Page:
Assessment of the health of the Swan-Canning river system using biochemical markers of exposure of fish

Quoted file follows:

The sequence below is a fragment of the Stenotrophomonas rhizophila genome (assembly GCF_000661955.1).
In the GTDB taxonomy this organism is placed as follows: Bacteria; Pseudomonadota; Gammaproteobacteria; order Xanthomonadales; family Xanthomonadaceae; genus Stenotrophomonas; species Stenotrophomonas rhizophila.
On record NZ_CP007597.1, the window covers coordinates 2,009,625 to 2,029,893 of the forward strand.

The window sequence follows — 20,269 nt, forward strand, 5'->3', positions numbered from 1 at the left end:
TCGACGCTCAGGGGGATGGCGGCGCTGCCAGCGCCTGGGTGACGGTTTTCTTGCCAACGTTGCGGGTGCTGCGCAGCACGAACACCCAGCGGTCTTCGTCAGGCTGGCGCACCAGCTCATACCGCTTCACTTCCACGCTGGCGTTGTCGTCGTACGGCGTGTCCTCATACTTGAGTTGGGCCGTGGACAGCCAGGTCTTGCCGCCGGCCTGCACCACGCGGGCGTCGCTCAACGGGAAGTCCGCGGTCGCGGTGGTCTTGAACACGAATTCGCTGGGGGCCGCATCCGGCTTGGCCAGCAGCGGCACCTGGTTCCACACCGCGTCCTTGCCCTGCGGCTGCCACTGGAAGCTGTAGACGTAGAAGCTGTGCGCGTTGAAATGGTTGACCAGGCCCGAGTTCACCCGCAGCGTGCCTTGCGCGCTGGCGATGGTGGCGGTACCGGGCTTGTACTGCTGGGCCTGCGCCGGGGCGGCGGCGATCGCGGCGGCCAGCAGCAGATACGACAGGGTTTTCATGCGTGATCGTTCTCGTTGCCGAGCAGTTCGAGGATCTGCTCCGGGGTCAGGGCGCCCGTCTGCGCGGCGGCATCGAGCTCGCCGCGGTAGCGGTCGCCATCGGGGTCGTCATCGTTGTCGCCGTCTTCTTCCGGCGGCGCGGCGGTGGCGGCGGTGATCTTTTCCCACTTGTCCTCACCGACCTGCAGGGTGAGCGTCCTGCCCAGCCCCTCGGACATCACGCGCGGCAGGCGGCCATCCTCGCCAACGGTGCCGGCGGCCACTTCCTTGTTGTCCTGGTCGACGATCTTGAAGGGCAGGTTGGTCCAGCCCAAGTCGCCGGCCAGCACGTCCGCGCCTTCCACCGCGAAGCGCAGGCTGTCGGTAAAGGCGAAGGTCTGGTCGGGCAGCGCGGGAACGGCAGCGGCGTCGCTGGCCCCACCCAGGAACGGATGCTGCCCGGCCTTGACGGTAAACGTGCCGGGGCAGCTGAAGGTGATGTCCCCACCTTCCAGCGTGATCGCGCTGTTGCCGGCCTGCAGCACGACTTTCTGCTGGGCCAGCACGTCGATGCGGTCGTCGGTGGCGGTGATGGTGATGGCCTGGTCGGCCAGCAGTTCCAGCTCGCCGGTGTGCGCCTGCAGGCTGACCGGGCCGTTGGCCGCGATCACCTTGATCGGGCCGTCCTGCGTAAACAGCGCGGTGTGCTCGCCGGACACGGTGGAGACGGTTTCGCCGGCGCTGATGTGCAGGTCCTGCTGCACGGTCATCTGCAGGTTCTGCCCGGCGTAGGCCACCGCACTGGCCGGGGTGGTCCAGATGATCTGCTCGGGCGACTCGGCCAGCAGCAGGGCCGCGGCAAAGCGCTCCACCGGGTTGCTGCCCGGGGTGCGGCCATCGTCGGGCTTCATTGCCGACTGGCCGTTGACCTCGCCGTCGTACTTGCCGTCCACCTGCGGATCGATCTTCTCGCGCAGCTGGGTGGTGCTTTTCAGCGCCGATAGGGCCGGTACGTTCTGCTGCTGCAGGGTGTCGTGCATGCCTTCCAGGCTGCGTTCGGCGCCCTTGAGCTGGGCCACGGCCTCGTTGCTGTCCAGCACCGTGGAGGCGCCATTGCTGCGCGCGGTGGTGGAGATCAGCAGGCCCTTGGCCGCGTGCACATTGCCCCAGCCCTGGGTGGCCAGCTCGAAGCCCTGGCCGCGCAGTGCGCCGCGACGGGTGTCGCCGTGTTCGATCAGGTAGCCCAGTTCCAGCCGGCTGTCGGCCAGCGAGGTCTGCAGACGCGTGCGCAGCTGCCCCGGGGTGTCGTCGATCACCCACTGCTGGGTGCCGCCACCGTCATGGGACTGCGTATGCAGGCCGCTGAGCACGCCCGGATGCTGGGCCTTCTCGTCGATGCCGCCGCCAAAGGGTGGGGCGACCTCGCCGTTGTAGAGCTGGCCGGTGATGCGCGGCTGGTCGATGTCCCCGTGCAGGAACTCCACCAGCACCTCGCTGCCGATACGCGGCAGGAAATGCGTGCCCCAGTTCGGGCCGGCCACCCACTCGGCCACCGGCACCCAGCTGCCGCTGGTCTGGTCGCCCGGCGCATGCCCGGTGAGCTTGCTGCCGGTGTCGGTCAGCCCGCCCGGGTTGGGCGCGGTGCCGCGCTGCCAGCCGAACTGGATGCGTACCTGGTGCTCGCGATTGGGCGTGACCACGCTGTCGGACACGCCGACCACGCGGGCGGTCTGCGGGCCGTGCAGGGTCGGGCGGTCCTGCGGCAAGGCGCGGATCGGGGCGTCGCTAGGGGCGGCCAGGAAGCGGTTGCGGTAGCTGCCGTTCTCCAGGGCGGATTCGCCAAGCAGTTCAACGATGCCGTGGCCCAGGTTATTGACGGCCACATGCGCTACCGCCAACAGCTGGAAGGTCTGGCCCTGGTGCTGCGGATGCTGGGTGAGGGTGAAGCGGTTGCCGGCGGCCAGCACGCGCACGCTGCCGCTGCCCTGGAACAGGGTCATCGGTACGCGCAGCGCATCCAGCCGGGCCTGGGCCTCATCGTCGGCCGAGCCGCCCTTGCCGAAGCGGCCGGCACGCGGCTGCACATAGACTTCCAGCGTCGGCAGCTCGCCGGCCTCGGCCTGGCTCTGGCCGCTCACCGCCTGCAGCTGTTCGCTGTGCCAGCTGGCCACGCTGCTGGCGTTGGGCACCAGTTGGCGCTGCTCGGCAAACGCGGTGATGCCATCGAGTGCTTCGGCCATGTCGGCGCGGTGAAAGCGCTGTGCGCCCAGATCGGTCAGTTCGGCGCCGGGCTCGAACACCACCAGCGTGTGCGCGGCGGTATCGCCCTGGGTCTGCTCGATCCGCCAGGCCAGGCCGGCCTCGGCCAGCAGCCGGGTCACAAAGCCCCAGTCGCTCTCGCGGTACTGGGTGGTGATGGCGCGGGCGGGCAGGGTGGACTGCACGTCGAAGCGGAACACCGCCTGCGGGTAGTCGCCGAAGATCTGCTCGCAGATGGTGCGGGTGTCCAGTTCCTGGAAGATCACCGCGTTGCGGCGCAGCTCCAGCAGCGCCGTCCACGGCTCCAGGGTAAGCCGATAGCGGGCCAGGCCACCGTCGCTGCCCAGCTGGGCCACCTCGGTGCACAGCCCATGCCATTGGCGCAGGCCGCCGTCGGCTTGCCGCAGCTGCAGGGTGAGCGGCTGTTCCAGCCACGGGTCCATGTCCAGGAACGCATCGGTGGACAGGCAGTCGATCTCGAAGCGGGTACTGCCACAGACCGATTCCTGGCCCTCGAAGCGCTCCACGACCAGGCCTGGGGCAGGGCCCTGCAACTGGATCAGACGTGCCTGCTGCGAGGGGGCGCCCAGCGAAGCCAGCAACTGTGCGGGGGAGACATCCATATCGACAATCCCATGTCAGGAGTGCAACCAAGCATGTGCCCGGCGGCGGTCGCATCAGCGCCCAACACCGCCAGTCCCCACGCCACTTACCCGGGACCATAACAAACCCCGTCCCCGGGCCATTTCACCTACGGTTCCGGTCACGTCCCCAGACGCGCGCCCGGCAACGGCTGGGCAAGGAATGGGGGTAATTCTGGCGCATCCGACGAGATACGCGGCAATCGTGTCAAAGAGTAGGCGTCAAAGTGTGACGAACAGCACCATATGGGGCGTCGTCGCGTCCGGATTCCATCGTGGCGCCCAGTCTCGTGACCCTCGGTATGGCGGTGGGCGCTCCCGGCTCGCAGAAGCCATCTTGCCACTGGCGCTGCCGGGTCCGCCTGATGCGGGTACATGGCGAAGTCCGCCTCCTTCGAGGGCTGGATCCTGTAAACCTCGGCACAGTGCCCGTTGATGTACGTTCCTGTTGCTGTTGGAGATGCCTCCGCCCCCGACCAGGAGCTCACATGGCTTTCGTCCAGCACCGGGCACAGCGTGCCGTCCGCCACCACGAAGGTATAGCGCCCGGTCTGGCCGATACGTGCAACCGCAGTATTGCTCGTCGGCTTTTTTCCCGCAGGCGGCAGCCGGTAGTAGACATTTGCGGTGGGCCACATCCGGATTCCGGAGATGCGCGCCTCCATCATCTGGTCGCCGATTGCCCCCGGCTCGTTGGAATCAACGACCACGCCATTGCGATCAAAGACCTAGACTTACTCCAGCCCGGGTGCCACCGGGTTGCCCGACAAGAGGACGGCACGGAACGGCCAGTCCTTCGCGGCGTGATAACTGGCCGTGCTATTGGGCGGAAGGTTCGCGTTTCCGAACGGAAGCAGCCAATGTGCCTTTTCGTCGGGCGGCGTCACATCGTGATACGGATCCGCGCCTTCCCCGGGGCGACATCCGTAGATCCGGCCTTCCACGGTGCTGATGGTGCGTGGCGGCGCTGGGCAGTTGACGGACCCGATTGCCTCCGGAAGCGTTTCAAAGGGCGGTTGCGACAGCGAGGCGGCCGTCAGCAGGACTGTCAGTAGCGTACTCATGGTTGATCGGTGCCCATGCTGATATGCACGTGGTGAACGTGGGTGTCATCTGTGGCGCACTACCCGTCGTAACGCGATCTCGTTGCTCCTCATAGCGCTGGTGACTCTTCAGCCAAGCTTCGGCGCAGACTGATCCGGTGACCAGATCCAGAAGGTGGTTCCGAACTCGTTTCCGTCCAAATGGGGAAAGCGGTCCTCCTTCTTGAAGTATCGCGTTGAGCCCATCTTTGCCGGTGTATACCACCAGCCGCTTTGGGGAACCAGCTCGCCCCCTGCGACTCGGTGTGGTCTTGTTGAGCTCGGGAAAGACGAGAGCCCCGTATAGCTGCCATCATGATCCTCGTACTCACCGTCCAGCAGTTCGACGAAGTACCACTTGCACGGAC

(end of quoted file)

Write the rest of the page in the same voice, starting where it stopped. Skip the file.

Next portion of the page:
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Most environmental studies concerning the environmental health of the Swan- Canning River system have focussed on nutrient inputs from both rural and urban catchments that are the cause of algal blooms. On occasions these algal blooms have resulted in fish deaths attributed to oxygen starvation. Relatively few studies have examined whether non-nutrient contamination is affecting the health of the riverine environment. Those studies that have, have concentrated on measuring the levels of heavy metals, organochlorines, organophosphates, and hydrocarbons in the sediments and water of the river system, and in the flesh of the biota. However, chemical analysis often fails to detect chemicals of concern due to high laboratory detection limits. In addition, analysis of the body burden of contaminants within biota does not necessarily convey if exposure is inducing adverse effects at the individual or ecosystem levels. The use of biochemical markers as a tool for the assessment of the health of the Swan-Canning River system was examined under a collaborative research project with the Waters and Rivers Commission, established in response to the recognition of the paucity of information from chemical analyses. The present study focussed on the estuarine portion of the Swan-Canning River system, using the black bream (Acanthopagrus butcheri), an estuarine dependent fish species, as a biomonitoring tool. Prior to the commencement of this study it had been determined that the black bream was a suitable fish species for use as a biomonitoring tool when using mixed function oxygenase (MFO) activity induction under laboratory conditions.Biopsies taken from feral black bream collected from eight sites during the period 2000 to 2002 from the estuary confirmed that the use of MFO induction in this fish species as a biomarker of exposure to organic contaminants is a reliable biomarker. Fish gender was a confounding factor in the interpretation of MFO induction when using the enzyme ethoxyresorufin-O-deethylase (EROD) as EROD activity was suppressed in both pre- and post-spawning female black bream. No such suppression was identified when using the MFO enzyme ethoxycoumarin-O-deethylase (ECOD). However, due to differences in the pattern and intensity of the induction of EROD and ECOD activities it was concluded that ECOD activity was not a substitute for EROD activity to detect certain chemical as ECOD activity represents a different cytochrome P450 pattern to EROD activity. No spatial, seasonal or interannual differences in the level of the enzyme sorbitol dehydrogenase (SDH) in the blood of the black bream were measured indicating that the interpretation of MFO activity induction was not compromised by hepatocellular damage. This study has shown that the black bream in the Swan-Canning Estuary are exposed to, and are metabolising polycyclic aromatic hydrocarbons (PAHs), notwithstanding that the chemical analysis of the contaminant load of these substances in the estuarine waters is consistently below laboratory detection limits. In addition, biomarker responses such as ECOD activity indicate that various other organic pollutants are present and are being metabolised by the black bream.The measurement of biliary metabolites clearly show that, under winter conditions, the comprehensive drainage system of the Swan Coastal Plain contributes PAHs from pyrogenic sources such as burnt fuels into the estuary although the onset and intensity of rainfall events notably impacts on the volume of stormwater inflow. During the summer months, when freshwater flow is minimal, petrogenic sources of PAHs are dominant. Metabolic enzyme analysis points to the black bream being challenged in their aerobic capacities during summer, and that gill tissue was the most suitable tissue to evaluate the aerobic and anaerobic capacity of this fish species. Furthermore, there was a significant negative correlation between stress protein (hsp70) expression and DNA integrity in field-collected fish suggesting that the black bream within the estuary are highly stressed. No gradient of response in biomarker levels was identified in the Swan-Canning Estuary under either winter or summer conditions indicating there are multiple sources of inputs of potential pollutants along the length of the estuary. Stormwater and road runoff are the primary source of pollutant input into the estuary in the winter months, while summer biomarker levels, particularly PAH, appear to reflect the high usage of the estuary for recreational purposes and runoff from poorly irrigated parks and gardens. Significant rainfall events at any time of the year have the potential to adversely impact the biota of the estuary, particularly when these events result in a flush of water from the drains following long dry periods.The study shows that the black bream is a suitable fish species to use under field conditions to detect the presence of bioavailable non-nutrient contamination within the Swan-Canning Estuary. A suite of biomarkers in black bream have been tested seasonally and annually but only a small number of biomarkers have proven suitable for routine monitoring of the health of the Swan-Canning Estuary. This treatise concludes with several recommendations for further investigations into biomarkers of fish health for the purpose of increasing our understanding on the sources and type of contamination entering the estuary, and potential effects on the aquatic biota of the Swan-Canning River system. These recommendations include, but are not limited to: (1) the need to determine baseline levels for the different biomarkers investigated in this study, (2) the examination of the Moore River or the Warren River estuaries as potential reference sites for biomarker studies in the Swan- Canning Estuary, (3) the advantage of identifying a second estuarine-dependent indigenous fish as a biomonitoring tool, (4) the requirement for a targeted study aimed at clarifying the relationship between major drain discharges, biomarker levels and impacts on river biota, and (5) a study of estuarine waters utilising SPMDs be undertaken in tandem with biomarker analysis of field captured fish would be beneficial.